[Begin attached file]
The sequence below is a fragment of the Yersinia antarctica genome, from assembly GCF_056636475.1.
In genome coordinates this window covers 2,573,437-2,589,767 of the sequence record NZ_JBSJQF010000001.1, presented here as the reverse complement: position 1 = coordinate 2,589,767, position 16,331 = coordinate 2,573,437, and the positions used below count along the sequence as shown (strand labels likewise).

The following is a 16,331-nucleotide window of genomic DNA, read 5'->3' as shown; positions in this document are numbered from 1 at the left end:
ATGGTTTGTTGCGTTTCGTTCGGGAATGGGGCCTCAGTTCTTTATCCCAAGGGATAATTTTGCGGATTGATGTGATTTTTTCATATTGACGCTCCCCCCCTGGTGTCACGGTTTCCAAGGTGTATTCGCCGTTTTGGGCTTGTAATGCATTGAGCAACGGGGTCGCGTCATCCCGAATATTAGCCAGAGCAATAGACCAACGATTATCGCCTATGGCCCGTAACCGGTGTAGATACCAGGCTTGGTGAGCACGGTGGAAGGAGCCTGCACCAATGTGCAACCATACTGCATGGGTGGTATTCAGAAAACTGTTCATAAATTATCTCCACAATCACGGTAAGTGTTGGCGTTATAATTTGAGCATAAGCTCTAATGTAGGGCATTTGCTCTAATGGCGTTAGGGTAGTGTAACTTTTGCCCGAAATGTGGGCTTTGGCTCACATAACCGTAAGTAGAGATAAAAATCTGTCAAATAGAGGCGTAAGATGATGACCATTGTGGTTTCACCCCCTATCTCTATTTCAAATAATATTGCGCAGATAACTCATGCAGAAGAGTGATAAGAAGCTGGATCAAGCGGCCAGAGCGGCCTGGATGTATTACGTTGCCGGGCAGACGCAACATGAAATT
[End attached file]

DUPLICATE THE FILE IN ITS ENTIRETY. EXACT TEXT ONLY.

The sequence below is a fragment of the Yersinia antarctica genome, from assembly GCF_056636475.1.
In genome coordinates this window covers 2,573,437-2,589,767 of the sequence record NZ_JBSJQF010000001.1, presented here as the reverse complement: position 1 = coordinate 2,589,767, position 16,331 = coordinate 2,573,437, and the positions used below count along the sequence as shown (strand labels likewise).

The following is a 16,331-nucleotide window of genomic DNA, read 5'->3' as shown; positions in this document are numbered from 1 at the left end:
ATGGTTTGTTGCGTTTCGTTCGGGAATGGGGCCTCAGTTCTTTATCCCAAGGGATAATTTTGCGGATTGATGTGATTTTTTCATATTGACGCTCCCCCCCTGGTGTCACGGTTTCCAAGGTGTATTCGCCGTTTTGGGCTTGTAATGCATTGAGCAACGGGGTCGCGTCATCCCGAATATTAGCCAGAGCAATAGACCAACGATTATCGCCTATGGCCCGTAACCGGTGTAGATACCAGGCTTGGTGAGCACGGTGGAAGGAGCCTGCACCAATGTGCAACCATACTGCATGGGTGGTATTCAGAAAACTGTTCATAAATTATCTCCACAATCACGGTAAGTGTTGGCGTTATAATTTGAGCATAAGCTCTAATGTAGGGCATTTGCTCTAATGGCGTTAGGGTAGTGTAACTTTTGCCCGAAATGTGGGCTTTGGCTCACATAACCGTAAGTAGAGATAAAAATCTGTCAAATAGAGGCGTAAGATGATGACCATTGTGGTTTCACCCCCTATCTCTATTTCAAATAATATTGCGCAGATAACTCATGCAGAAGAGTGATAAGAAGCTGGATCAAGCGGCCAGAGCGGCCTGGATGTATTACGTTGCCGGGCAGACGCAACATGAAATT